This track from The Unraveling, the new collection of social commentary by Mike Cooley, Patterson Hood and company, has a strong Neil Young vibe - a bit ironic, perhaps, since the band is from Alabama. The song is a description of Anytown USA, with its chain stores, its citizens working hard for too little pay, and their hopes for what Joe Hill called "pie in the sky when you die." On the LP, the Truckers decry gun culture, drug addiction and "Babies in Cages" in blunt lyrics. "I didn’t want to disguise it in flowery, poetic language,” Hood says. “It’s not a poetic time.”

Wolf Parade: Forest Green


The new album Thin Mind marks a return to the Montreal-based band's original lineup of guitarist Dan Boeckner, keyboardist Spencer Krug and drummer Arlen Thompson. NowToronto writes that "the group have downsized their sound accordingly, largely excising the displays of proggy sprawl that have always been a feature of their records in favour of a more immediate, pop-focused attack." The review calls this track "urgent and exhilarating, like an early-80s Cars hit recast as a fiery protest song decrying the conversion of woodlands into condos on 'stolen land.'”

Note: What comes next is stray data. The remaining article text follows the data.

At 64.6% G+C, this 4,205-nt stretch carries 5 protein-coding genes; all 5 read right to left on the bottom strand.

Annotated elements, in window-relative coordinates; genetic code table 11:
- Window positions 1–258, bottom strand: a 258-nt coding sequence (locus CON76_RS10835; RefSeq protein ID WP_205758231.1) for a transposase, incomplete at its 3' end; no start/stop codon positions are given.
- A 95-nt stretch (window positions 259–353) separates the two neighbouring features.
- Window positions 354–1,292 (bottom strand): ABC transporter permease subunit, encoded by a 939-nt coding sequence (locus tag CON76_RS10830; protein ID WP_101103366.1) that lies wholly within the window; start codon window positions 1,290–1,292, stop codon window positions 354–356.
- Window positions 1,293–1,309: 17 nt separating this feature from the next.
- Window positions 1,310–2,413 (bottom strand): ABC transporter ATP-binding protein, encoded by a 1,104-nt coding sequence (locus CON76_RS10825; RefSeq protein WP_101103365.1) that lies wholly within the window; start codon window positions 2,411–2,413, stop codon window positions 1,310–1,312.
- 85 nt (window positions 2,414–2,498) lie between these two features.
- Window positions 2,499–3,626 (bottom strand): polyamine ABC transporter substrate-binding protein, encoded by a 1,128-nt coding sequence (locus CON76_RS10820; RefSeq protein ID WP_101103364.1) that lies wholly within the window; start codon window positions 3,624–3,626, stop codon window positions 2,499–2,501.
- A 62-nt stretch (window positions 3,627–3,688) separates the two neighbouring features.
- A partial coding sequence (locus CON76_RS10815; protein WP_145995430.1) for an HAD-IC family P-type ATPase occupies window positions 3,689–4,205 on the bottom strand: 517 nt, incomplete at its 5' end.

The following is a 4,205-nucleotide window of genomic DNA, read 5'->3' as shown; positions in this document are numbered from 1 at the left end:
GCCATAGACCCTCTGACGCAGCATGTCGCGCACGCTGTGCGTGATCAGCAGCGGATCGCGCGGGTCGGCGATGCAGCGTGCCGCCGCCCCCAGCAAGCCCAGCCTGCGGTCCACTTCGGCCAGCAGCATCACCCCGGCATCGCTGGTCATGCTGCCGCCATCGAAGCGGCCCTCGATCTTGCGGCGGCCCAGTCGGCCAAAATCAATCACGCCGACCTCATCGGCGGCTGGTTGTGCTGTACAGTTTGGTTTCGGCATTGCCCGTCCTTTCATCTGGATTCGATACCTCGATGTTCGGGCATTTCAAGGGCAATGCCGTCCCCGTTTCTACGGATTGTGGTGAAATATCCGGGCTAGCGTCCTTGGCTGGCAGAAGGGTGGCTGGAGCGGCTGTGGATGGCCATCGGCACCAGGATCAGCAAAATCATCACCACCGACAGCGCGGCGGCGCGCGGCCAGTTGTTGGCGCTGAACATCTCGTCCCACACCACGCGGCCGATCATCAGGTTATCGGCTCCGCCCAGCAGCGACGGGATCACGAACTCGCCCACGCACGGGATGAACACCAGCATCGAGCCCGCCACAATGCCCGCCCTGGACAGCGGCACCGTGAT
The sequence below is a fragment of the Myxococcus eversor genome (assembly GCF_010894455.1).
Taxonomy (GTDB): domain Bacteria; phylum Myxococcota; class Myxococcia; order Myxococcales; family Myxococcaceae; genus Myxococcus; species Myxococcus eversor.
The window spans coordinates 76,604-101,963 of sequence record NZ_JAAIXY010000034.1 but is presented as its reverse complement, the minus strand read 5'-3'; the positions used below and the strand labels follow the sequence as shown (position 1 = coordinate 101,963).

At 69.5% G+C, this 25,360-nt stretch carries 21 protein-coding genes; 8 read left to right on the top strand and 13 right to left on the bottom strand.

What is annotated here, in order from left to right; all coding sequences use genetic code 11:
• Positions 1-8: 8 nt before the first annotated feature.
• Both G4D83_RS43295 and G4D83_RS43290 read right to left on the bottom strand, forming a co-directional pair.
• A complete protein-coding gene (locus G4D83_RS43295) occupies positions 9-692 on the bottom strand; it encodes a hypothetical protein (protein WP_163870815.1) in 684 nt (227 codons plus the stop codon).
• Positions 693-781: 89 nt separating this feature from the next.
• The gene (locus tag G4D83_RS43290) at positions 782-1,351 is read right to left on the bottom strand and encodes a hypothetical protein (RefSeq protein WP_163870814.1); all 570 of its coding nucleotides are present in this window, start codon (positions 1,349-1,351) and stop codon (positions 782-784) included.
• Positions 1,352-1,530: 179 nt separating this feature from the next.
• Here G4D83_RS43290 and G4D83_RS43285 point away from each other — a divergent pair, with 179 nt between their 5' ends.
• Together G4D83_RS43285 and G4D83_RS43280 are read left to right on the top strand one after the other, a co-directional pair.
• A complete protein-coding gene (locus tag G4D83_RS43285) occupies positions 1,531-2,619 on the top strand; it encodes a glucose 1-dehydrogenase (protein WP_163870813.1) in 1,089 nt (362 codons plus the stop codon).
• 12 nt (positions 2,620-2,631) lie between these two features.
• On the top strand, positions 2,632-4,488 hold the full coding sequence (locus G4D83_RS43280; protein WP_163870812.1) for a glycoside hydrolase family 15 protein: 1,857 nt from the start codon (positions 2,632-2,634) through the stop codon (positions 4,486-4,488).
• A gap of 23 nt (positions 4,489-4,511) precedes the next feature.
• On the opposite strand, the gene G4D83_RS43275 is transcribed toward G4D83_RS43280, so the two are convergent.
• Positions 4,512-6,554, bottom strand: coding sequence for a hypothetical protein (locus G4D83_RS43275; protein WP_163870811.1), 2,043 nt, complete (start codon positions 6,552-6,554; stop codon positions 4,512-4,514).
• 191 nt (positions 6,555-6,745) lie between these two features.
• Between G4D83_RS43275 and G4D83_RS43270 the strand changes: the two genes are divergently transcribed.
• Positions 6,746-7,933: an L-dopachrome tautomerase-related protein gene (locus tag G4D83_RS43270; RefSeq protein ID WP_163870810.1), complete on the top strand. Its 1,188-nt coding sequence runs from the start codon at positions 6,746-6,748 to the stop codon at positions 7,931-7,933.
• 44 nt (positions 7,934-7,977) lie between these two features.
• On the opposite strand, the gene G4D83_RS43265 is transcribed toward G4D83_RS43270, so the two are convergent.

Grace Potter: Back To Me (feat. Lucius)


The phrase "slow burner" certainly applies to this track from the late-2019 release, Daylight. From a quiet hum, it builds up to a '70s-soul climax as Potter's powerful vocal is backed by Jess Wolfe and Holly Laessig of Lucius. Paste writes, "Potter’s voice alone should be reason enough to pay attention to her ... that raspy force shines on every single note." On this song, "she holds her voice back before letting it totally take control."

Peaness: Kaizan


The three-piece indie-pop outfit from Chester, England, is new to us but has been gaining attention with performances at festivals and on the BBC. This bouncy single, which would mix well with anything from the catalogs of The Go-Gos and The Bangles, reflects the trio's love of Japanese pop culture. Band member Jess says she wrote the song "to remind myself that with every act of kindness and every crime, we affect the future, and that those choices go on to shape others, and our beautiful planet, long after we're gone. The word ‘Kaizen’ is a Japanese word that literally translates to ‘change for the good’, and that’s what we're hoping for.”

Andy Shauf: Try Again


This Toronto-based, Saskatchewan-raised musician writes short stories in the form of songs, with wryly humorous lyrics delivered in an off-handed, conversational style. His new release, The Neon Skyline, is a concept album that tells a simple tale: Boy who lost girl goes out for drinks with friends; boy is still thinking about girl; girl shows up at the bar, they banter but don't reconnect. At the end of this song, boy is coming to grips: "Somewhere between drunkenness and honesty / I make a silent toast to the things I do and don't miss."

Saturday, January 25, 2020

Brand-new music by Pearl Jam, Surge, Hemming, Katie Pruitt, John Lewitt


Pearl Jam: Dance of the Clairvoyants